I just added IndieWeb by IndieWeb to my following page.Continue Reading
Peter, this is excellent work. I love how these IndieWeb technologies can enhance a website. Out of curiosity, I’ll take a look at FreshRSS but I doubt that many RSS readers support it. Maybe someday, things like this will be trivial for the non-technologist (aka people who don’t do their own oil changes).Continue Reading
The big IndieWeb idea is to have your website host original versions of your articles, Twitter-type microposts, replies to other people, liked and reposted things, bookmarks, events and so on. If you need to post to other sites, that should be done automatically through webmentions and APIs. Your website should also host its own webmention endpoint (which I’m not doing for expediency) and reader, which you use to subscribe to notifications from said webmention endpoint and to the websites of other people you know, like or admire. Private webmentions can be used for some of this stuff too, or maybe all of it. In the end, you have a combination of Facebook, Twitter and Google Reader, without the algorithms or data mining. But the only people you interact with are other programmers who’ve also managed to implement all this stuff.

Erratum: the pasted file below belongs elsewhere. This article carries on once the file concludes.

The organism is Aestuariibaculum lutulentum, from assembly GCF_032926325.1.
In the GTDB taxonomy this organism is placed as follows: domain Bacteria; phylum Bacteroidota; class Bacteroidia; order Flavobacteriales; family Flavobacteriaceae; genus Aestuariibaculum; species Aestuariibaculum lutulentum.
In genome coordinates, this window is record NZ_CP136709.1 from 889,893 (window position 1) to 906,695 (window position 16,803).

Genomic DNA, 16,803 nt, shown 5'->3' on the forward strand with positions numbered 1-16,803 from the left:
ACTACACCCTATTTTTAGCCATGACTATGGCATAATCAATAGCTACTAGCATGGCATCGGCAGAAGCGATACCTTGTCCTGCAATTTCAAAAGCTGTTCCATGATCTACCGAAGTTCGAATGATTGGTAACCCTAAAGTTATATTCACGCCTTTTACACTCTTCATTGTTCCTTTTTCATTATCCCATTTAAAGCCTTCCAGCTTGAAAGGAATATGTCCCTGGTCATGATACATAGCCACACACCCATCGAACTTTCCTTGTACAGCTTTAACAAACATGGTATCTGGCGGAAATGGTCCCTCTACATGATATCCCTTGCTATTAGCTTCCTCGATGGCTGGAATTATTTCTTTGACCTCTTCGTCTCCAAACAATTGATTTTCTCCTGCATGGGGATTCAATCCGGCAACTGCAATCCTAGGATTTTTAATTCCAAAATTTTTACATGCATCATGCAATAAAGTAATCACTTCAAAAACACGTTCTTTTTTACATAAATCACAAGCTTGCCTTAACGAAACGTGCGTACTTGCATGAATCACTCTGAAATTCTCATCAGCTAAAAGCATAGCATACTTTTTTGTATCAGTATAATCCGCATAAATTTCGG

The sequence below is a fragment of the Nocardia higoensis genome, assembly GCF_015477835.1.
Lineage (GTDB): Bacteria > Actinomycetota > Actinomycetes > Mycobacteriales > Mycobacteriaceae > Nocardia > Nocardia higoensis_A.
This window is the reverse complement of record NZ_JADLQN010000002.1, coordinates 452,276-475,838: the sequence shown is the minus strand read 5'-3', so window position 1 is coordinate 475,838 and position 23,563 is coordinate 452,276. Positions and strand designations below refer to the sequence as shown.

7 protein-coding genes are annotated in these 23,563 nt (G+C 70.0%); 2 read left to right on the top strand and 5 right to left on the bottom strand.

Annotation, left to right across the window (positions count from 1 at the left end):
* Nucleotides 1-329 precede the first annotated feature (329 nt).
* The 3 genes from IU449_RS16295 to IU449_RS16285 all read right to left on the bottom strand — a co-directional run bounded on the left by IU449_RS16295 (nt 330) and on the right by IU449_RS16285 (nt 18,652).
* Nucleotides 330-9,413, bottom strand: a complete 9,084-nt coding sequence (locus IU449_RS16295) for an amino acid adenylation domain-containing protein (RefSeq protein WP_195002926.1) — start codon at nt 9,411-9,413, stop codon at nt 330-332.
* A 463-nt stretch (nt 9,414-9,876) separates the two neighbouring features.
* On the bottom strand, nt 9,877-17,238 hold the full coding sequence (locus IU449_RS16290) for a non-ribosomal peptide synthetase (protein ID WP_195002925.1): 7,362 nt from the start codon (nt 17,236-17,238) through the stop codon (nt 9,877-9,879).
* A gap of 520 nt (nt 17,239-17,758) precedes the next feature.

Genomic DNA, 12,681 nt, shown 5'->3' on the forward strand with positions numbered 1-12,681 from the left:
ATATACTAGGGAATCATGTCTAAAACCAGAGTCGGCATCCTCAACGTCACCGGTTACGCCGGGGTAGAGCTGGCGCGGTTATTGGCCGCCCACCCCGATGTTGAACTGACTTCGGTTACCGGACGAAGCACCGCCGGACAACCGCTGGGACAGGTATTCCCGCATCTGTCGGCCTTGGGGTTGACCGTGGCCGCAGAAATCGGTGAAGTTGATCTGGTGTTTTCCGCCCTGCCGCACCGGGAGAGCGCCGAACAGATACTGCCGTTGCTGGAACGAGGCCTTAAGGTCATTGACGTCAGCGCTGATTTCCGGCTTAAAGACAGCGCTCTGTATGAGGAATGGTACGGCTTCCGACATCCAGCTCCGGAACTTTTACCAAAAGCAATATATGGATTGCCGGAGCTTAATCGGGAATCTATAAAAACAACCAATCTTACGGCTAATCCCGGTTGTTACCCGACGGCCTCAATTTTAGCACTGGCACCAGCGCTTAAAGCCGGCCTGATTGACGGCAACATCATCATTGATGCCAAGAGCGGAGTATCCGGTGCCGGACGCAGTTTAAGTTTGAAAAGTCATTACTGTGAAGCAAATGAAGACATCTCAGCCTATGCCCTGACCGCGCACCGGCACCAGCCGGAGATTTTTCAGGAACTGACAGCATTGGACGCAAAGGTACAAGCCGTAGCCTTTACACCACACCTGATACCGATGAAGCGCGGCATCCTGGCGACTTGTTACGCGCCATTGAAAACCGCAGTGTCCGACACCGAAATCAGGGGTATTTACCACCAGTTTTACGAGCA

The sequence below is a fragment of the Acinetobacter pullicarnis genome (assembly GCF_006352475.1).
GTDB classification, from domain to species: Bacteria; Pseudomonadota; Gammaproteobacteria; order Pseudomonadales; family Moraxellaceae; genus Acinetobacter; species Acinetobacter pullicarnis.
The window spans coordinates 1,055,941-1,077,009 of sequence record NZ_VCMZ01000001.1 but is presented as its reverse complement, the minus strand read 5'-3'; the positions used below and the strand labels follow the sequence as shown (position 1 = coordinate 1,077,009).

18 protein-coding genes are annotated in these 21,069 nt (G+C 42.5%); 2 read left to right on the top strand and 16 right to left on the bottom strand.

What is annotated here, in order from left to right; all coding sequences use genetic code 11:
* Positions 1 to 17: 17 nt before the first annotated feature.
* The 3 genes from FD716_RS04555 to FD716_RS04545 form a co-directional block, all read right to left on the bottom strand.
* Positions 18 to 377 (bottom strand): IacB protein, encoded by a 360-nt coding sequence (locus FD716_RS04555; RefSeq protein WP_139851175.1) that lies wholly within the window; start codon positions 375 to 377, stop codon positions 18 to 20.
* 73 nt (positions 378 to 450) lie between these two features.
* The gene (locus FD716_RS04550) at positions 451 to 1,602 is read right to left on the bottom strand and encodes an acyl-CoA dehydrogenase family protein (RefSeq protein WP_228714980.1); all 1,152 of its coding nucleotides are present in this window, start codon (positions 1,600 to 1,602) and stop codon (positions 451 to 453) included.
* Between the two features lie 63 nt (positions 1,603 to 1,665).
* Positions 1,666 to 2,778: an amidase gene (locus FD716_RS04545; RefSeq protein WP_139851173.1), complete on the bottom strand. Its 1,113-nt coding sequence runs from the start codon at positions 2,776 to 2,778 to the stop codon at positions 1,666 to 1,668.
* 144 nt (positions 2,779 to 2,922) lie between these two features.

It’s interesting how most people dipping their toe into the IndieWeb soon come to the conclusion in that last sentence. I did. I’ve slowed down the IndieWebification of this website as I wait for some of the technology to stabilise.Continue Reading
Which is a good reminder to self. I’m not one of those ‘other programmers’, though I can keep up with tech oriented conversation. Which makes me a bit of a boundary spanner, between the techies and the less tech oriented. Given Peter’s notion of having an obligation to explain, I already had half baked plans to start writing a few explainers. While reading this blogpost by David Yates I had some additional ideas of what that should/shouldn’t look like. And that it should be in both Dutch and English. So thank you David for the nudge.